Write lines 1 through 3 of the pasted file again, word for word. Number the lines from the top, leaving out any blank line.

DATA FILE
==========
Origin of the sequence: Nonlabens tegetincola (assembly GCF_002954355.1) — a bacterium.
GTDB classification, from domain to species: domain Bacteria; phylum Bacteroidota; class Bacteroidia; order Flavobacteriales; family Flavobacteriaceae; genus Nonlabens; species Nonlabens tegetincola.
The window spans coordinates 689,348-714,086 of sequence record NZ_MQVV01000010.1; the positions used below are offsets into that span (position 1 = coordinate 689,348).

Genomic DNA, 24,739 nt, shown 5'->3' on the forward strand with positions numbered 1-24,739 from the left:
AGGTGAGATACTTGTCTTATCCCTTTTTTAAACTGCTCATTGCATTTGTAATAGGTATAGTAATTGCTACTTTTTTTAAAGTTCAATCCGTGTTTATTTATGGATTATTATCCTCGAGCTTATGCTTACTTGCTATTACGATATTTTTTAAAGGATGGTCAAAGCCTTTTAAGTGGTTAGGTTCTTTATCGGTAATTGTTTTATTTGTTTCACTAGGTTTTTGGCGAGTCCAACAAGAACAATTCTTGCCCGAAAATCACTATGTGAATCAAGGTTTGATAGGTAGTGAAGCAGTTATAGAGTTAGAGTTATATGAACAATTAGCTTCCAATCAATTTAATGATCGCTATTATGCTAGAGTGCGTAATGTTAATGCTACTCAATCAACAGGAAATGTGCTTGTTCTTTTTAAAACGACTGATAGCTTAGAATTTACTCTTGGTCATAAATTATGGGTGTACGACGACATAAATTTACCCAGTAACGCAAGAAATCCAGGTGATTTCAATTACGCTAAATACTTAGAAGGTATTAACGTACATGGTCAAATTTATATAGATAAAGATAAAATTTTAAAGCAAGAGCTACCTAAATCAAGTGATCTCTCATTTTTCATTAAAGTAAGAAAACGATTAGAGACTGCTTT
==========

Origin of the sequence: Nonlabens tegetincola (assembly GCF_002954355.1) — a bacterium.
GTDB classification, from domain to species: domain Bacteria; phylum Bacteroidota; class Bacteroidia; order Flavobacteriales; family Flavobacteriaceae; genus Nonlabens; species Nonlabens tegetincola.
The window spans coordinates 689,348-714,086 of sequence record NZ_MQVV01000010.1; the positions used below are offsets into that span (position 1 = coordinate 689,348).